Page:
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Eighty-Five Years at the Polls
August 17, 2005

My grandmother was a great American. She loved her country, loved her flag, and sent two beloved sons to fight in the Second World War. 

I did whatever she told me.  And the day I turned 21, I went right out and made sure that I was registered to vote. (That was the legal voting age in those long-ago days.) 

Why was it so important to my grandmother?  Because when she had that eventful birthday, she didn’t go and register to vote.  She couldn’t.  In 1911, the year my grandmother turned 21, few women citizens of the United States could—only those in Wyoming, Utah, Colorado and Idaho.

But that changed.  Tomorrow marks the eighty-fifth anniversary of that change.  For over 50 years, many Americans, both men and women, had campaigned vigorously for women’s suffrage—the right to vote.  In May, 1919 the men in the United States Senate agreed and sent the text of the nineteenth amendment to the Constitution to the states for ratification.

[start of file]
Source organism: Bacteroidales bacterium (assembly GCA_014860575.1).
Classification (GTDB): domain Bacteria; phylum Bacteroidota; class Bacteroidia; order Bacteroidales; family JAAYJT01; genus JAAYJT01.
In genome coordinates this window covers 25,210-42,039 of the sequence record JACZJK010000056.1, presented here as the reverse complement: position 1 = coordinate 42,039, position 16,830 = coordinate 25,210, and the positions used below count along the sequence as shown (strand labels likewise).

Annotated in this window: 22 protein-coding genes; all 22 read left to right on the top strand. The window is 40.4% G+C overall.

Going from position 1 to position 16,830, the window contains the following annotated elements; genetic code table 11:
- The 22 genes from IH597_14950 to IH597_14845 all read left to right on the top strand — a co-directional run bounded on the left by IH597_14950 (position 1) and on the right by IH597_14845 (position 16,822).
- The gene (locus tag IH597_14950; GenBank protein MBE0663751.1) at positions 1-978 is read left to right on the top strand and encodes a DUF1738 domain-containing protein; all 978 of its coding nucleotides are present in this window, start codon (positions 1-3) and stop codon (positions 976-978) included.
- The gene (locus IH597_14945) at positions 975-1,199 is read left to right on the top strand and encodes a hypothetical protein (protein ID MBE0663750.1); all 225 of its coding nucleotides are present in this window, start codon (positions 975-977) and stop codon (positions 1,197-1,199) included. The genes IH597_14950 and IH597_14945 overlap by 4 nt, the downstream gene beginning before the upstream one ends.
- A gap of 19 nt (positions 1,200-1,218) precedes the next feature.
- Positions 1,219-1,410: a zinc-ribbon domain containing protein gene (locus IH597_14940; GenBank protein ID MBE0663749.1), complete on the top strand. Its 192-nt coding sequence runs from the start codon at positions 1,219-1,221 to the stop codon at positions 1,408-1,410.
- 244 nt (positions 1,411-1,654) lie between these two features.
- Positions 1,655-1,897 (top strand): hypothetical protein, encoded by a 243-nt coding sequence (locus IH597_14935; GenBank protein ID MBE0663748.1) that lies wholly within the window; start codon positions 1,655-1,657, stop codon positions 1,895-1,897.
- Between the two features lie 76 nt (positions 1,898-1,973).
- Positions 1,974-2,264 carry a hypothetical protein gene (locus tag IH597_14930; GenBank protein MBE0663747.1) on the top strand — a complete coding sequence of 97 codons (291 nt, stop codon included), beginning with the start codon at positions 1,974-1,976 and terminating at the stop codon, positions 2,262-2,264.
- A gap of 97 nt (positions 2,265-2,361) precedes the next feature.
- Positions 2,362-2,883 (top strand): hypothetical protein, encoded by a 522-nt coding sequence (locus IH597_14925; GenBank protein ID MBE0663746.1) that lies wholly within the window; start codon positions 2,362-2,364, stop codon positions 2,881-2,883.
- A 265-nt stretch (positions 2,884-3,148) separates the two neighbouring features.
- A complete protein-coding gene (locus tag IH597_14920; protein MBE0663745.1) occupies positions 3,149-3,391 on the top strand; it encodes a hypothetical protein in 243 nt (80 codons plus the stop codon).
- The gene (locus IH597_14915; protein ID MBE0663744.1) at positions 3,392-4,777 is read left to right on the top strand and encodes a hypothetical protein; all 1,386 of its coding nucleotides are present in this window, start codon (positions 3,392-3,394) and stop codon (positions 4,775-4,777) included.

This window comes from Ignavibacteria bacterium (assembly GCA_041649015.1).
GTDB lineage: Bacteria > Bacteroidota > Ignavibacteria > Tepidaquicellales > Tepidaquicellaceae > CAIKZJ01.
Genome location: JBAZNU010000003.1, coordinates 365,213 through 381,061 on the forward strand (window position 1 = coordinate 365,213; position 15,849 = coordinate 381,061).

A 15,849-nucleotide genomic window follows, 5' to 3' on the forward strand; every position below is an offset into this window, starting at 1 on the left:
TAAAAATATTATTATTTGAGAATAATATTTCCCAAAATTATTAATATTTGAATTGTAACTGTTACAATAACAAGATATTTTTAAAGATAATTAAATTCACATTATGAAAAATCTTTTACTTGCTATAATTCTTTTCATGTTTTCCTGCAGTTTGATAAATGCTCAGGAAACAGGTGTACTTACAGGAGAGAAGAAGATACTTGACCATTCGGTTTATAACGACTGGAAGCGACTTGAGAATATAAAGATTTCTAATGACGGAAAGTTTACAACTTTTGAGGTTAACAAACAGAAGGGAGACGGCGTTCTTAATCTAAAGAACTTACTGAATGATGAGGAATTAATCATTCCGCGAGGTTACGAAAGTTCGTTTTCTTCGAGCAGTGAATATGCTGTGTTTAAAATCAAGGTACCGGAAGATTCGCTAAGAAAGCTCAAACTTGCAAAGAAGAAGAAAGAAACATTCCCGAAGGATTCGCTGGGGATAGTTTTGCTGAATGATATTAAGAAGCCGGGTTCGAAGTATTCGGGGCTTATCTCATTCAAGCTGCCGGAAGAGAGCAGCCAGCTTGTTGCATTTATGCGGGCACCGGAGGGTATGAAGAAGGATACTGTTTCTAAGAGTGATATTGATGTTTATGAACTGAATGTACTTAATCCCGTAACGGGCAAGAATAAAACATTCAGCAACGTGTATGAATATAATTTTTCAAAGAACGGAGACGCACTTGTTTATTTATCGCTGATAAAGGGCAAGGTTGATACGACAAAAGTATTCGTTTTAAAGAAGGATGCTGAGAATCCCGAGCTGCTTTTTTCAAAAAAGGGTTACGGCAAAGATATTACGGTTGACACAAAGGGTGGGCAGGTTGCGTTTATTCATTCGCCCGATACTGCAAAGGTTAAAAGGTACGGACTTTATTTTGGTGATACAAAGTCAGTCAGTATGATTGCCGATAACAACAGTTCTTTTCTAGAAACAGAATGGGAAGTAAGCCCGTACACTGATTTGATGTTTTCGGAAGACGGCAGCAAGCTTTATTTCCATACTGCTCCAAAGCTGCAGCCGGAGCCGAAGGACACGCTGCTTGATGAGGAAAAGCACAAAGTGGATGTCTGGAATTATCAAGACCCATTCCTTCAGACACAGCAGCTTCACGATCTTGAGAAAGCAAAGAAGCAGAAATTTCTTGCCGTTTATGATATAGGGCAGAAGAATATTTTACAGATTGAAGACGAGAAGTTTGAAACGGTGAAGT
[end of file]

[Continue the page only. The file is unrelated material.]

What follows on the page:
The states, naturally, had the choice not to ratify—Georgia jumped right on that bandwagon.  It was the first state in the nation to reject the amendment.  They didn’t waste time, doing it in July, 1919.

But other states voted for the amendment.  In the summer of 1920, the contest narrowed down to Tennessee. It would take 36 states to ratify, and 35 had.  The contest was close.  Proponents of the amendments wore yellow roses; opponents red.  Supporters and opponents flooded into Nashville from all over the country.  Carrie Chapman Catt led the forces in favor of the amendment.   And she was worried it wasn’t looking good.

On August 18 it came down to the vote. On the first two ballots—a tie.  Then on the third vote, the legislature’s youngest member, twenty-four-year-old, red-rose wearing Harry Burn rose to cast his vote.

“Aye!"  Wild celebration.  American women had won the right to vote. 

Tennessee ratified and within days the nineteenth amendment became the law of the land.